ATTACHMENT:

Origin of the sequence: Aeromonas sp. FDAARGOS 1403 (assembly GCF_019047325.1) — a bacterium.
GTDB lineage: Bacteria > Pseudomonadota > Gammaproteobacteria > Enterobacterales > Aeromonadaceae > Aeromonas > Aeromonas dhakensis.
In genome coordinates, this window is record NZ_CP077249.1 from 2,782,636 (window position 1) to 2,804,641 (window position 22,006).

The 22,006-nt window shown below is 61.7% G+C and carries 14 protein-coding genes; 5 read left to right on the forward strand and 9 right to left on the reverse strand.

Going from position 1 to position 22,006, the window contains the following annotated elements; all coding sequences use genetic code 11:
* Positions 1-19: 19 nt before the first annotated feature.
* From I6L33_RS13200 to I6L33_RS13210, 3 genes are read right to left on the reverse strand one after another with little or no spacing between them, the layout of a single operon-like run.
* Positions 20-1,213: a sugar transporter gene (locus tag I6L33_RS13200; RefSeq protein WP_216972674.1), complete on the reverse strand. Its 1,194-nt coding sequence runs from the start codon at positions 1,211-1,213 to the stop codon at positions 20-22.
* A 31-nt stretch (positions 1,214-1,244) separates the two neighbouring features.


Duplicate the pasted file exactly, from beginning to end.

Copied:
Origin of the sequence: Aeromonas sp. FDAARGOS 1403 (assembly GCF_019047325.1) — a bacterium.
GTDB lineage: Bacteria > Pseudomonadota > Gammaproteobacteria > Enterobacterales > Aeromonadaceae > Aeromonas > Aeromonas dhakensis.
In genome coordinates, this window is record NZ_CP077249.1 from 2,782,636 (window position 1) to 2,804,641 (window position 22,006).

The 22,006-nt window shown below is 61.7% G+C and carries 14 protein-coding genes; 5 read left to right on the forward strand and 9 right to left on the reverse strand.

Going from position 1 to position 22,006, the window contains the following annotated elements; all coding sequences use genetic code 11:
* Positions 1-19: 19 nt before the first annotated feature.
* From I6L33_RS13200 to I6L33_RS13210, 3 genes are read right to left on the reverse strand one after another with little or no spacing between them, the layout of a single operon-like run.
* Positions 20-1,213: a sugar transporter gene (locus tag I6L33_RS13200; RefSeq protein WP_216972674.1), complete on the reverse strand. Its 1,194-nt coding sequence runs from the start codon at positions 1,211-1,213 to the stop codon at positions 20-22.
* A 31-nt stretch (positions 1,214-1,244) separates the two neighbouring features.